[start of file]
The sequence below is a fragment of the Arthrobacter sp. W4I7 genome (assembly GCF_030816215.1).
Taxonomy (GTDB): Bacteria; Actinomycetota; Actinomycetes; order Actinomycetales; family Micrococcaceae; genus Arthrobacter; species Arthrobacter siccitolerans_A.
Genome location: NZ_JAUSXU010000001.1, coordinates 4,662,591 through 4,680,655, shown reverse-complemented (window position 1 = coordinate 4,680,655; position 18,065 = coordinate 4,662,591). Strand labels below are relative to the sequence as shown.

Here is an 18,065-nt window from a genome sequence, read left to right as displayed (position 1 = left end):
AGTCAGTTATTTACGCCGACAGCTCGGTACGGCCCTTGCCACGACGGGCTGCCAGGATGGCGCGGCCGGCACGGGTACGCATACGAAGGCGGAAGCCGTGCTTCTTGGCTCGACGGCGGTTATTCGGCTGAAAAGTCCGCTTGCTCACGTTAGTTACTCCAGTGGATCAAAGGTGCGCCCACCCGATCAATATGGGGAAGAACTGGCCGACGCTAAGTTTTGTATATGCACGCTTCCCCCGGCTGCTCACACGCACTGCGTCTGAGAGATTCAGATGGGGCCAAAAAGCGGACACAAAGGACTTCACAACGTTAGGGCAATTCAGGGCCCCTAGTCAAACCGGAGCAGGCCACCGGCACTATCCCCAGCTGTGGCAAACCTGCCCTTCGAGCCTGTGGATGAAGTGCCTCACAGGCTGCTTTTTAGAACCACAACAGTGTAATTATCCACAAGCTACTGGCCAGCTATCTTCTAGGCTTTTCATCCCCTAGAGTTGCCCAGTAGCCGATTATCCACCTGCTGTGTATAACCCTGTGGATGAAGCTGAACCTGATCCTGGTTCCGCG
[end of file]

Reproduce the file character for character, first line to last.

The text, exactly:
The sequence below is a fragment of the Arthrobacter sp. W4I7 genome (assembly GCF_030816215.1).
Taxonomy (GTDB): Bacteria; Actinomycetota; Actinomycetes; order Actinomycetales; family Micrococcaceae; genus Arthrobacter; species Arthrobacter siccitolerans_A.
Genome location: NZ_JAUSXU010000001.1, coordinates 4,662,591 through 4,680,655, shown reverse-complemented (window position 1 = coordinate 4,680,655; position 18,065 = coordinate 4,662,591). Strand labels below are relative to the sequence as shown.

Here is an 18,065-nt window from a genome sequence, read left to right as displayed (position 1 = left end):
AGTCAGTTATTTACGCCGACAGCTCGGTACGGCCCTTGCCACGACGGGCTGCCAGGATGGCGCGGCCGGCACGGGTACGCATACGAAGGCGGAAGCCGTGCTTCTTGGCTCGACGGCGGTTATTCGGCTGAAAAGTCCGCTTGCTCACGTTAGTTACTCCAGTGGATCAAAGGTGCGCCCACCCGATCAATATGGGGAAGAACTGGCCGACGCTAAGTTTTGTATATGCACGCTTCCCCCGGCTGCTCACACGCACTGCGTCTGAGAGATTCAGATGGGGCCAAAAAGCGGACACAAAGGACTTCACAACGTTAGGGCAATTCAGGGCCCCTAGTCAAACCGGAGCAGGCCACCGGCACTATCCCCAGCTGTGGCAAACCTGCCCTTCGAGCCTGTGGATGAAGTGCCTCACAGGCTGCTTTTTAGAACCACAACAGTGTAATTATCCACAAGCTACTGGCCAGCTATCTTCTAGGCTTTTCATCCCCTAGAGTTGCCCAGTAGCCGATTATCCACCTGCTGTGTATAACCCTGTGGATGAAGCTGAACCTGATCCTGGTTCCGCG